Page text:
Then my walk took me right by the United States  Embassy.  I got a little homesick.  I took a few pictures.  An elderly Italian man stopped his walk and began talking to me.  "Aww I thought.  He is being sweet."   I let him talk for a minute and finally said I only speak English.  So, he said the few words in English to translate what he had been going on about in Italian..."I hate Americans and America.  You are all ignorant and stupid.  You think you know everything."   Uhhhh... I  was a little surprised by this. I asked "you stopped your walk to say this to me?"   He made some noise that sounded like "meh" and being really tough I said "please stop talking to me now, you probably need to keep walking."  I forgot all about "jerk store."  He made another goat sounding noise and went on his way.  Then I went in to Hard Rock Cafe Rome had a burger and fries , listened to .38 Special, The Bee Gees, Uncle Cracker and Aerosmith and remembered that America is not stupid. I hope he got a good night's sleep. 

Our Embassy.

There he goes.  Just mad all over, and felt good for him to say it to some some random American woman on the street corner.

I started this morning out casually and did the city bus tour from a double decker bus.  After that I went back to my favorite coffee spot.  A good cup of coffee for only 2 Euro.  That is a bargain.  My Vatican tour was set for 2:30.  I walked on the bus and met a couple from Las Vegas.  The group got larger so I didn't get to meet everyone, but it was nice to know there were at least a few of "us" on the bus.  They saw the Pope in his mobile this morning.  They estimate that over 30,000 people go see the Pope on Wednesday mornings when he delivers a short message.  I wish I had known about this earlier, I probably would have tried to go there.  I like Pope Frances.  But, I wasn't there until several hours after he had gone back inside.  Our tour took us through the Vatican Museum, the Sistine Chapel and St. Peter's Basilica.

 She was walking near St. Maria Maggiore as I was getting on the bus to go to the Vatican.
 This is Ray.  He was our Vatican tour guide.  He kind of spits when he talks, but he was funny and a great guide.  He spoke several languages fluently and knew his business.  
 Inside St. Peter's Basilica. 
 Michaelangelo's The Pieta.  Mary holding Jesus.  
 They  say St. Peter is buried in this Basilica.  That is a statue of him to the right, and the marble grave marking his burial place beneath the church.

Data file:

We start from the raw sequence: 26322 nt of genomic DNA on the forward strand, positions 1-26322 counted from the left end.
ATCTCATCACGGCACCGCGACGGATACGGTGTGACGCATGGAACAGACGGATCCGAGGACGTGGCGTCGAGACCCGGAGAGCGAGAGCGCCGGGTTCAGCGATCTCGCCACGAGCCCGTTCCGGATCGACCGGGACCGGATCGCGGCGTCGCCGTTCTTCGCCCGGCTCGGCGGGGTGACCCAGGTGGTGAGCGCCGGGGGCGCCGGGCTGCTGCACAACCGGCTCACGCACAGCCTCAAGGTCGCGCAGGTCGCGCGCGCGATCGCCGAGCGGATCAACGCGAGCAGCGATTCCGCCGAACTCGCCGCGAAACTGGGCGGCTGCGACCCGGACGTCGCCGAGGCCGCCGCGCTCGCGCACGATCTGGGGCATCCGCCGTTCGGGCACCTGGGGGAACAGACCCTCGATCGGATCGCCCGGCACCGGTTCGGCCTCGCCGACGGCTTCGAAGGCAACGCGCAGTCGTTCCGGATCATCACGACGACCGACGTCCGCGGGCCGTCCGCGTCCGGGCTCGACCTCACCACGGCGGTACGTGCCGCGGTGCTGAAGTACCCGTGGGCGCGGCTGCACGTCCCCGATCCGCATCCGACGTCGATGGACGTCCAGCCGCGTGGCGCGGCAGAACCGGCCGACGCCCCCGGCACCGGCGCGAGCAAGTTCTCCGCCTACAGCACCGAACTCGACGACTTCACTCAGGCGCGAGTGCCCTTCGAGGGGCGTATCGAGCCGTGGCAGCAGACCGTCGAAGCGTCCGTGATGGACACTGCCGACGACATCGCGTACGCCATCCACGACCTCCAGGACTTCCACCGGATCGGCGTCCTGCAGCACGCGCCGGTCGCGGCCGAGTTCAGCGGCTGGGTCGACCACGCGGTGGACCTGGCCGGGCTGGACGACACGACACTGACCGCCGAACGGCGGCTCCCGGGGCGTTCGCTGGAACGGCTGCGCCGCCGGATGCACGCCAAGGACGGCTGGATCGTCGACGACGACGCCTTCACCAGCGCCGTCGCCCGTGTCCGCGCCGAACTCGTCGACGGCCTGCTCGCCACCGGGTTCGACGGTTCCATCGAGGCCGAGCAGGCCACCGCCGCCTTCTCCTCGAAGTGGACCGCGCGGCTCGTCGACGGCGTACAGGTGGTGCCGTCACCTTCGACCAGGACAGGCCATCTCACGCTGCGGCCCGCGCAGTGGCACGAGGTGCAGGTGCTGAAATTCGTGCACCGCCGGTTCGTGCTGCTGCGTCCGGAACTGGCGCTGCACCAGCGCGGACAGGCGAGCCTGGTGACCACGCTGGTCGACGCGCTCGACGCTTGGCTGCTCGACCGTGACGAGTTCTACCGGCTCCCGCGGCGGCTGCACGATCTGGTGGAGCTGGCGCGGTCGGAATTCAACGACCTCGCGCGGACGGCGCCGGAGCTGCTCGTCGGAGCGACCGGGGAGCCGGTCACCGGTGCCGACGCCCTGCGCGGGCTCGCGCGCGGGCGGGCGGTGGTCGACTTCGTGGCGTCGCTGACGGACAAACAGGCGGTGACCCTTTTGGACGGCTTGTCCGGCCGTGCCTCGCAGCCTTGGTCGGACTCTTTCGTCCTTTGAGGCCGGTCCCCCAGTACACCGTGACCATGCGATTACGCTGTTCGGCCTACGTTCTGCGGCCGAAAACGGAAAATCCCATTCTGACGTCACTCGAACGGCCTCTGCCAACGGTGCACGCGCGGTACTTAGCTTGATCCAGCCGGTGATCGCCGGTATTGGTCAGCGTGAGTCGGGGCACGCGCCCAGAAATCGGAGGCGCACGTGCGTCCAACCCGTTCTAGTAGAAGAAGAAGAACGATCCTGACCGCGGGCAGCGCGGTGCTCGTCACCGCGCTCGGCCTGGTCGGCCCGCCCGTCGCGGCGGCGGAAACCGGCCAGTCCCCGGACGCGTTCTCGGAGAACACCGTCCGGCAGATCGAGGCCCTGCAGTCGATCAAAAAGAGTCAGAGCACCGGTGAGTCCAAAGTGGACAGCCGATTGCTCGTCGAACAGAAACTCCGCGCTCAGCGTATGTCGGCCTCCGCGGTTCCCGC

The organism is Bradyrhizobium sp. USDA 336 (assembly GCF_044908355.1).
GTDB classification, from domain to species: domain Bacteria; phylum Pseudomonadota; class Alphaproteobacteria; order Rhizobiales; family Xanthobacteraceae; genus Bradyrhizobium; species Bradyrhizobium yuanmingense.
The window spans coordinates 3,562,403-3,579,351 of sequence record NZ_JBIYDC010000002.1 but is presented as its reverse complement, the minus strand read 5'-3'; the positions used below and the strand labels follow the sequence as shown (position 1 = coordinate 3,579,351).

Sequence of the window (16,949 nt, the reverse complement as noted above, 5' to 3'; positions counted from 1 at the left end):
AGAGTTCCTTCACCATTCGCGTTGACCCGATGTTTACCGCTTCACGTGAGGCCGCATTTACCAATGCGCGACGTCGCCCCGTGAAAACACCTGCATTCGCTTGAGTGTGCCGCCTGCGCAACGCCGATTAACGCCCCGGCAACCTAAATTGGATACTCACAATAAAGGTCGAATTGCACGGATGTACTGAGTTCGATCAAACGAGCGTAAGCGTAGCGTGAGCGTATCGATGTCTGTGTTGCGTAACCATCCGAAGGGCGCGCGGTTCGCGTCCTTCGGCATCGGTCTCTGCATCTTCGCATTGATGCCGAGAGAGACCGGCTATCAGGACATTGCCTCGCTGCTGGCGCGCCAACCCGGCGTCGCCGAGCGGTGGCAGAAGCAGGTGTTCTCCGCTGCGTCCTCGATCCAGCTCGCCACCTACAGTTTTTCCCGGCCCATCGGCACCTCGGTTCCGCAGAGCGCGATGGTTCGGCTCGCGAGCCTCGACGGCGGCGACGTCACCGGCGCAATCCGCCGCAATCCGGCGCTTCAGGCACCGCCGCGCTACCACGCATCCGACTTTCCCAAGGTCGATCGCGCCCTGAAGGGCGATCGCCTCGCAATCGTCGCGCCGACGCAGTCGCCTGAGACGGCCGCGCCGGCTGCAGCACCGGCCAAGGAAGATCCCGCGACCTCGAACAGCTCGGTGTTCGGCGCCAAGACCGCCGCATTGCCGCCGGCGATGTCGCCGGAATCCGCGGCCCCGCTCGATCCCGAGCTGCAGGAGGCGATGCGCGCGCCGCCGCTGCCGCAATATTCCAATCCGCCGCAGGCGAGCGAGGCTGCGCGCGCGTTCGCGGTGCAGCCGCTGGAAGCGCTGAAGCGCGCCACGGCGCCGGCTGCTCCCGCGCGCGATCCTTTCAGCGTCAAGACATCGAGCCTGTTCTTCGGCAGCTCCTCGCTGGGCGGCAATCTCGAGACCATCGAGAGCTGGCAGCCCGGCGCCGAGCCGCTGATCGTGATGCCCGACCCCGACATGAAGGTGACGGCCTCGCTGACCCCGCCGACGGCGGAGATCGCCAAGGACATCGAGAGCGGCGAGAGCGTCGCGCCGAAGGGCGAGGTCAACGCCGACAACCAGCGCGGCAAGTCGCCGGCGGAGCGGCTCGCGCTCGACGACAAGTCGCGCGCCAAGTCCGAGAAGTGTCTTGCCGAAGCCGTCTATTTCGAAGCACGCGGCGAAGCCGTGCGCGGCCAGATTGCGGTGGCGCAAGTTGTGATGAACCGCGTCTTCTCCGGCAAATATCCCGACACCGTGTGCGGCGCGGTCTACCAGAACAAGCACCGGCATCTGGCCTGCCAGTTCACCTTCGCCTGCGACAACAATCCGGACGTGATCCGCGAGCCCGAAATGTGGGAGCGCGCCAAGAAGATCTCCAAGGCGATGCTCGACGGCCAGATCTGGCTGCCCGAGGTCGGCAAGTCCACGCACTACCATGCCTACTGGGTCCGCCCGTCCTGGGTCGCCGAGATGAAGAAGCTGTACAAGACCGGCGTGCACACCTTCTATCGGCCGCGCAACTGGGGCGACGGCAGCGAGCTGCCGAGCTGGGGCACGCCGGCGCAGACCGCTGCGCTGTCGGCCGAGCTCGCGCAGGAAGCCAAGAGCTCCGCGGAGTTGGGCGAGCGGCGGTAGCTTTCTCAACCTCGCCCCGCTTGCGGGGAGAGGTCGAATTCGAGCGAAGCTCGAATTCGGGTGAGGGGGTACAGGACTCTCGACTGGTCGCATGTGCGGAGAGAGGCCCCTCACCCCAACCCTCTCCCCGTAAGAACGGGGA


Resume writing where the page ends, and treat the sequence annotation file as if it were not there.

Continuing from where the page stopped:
The Vatican with clouds rolling in again.  

No pictures are allowed in the Sistine Chapel.  The one place I most wanted to take pictures.  But they had picture police that would go around and ask you to see the last picture on your camera or your phone and make you delete it.  So I decided to not try it.  We stood in the chapel which is not very deep, but very high for about 20 minutes.  It is breathtaking.  The story of creation across the center of the ceiling including the scene of God touching Adam's finger giving him a soul after creating him.  Pictures of the prophets around the ceiling edges, Jeremiah, Daniel. Beautiful.  But, the wall that I couldn't take my eyes off of was the entire wall depicting The Last Judgement.  To the right of Christ are those who will join him in heaven, and to his left are those who did not believe him and will be separated from the Father for eternity.  Mary is at Christ's side in the painting and is looking away.  It is massive and amazing and as I listened to the song Psalm 27 by Warr Acres, my cousin's group, I cried. I think we've established I can tear up pretty easy.  But Jesus Christ is overwhelming to me. It's all for nothing if in the end we don't have a relationship with Him.  His love is so great for us.  He is patient, and he is the final say.  That moment in that chapel will stay with me forever.  As people walked by me on their way out I couldn't quit looking at Him, and at those depicted as being separated from Him.  Wherever He leads, I'll go.  Which in the morning will take me back to Sri Lanka.  Casey Merrifield will join me there to help train during a week long youth camp.  She graduated from Southwestern's counseling program, and is finishing up her Ph.D. from DBU.  After praying about who God would have go with me on this trip, he led me to her.  I'm really thankful she will meet me there.  Above all I know she loves The Lord and lives to serve Him.  Looking forward to our week with our friends in Sri Lanka. 

 Ciao Rome.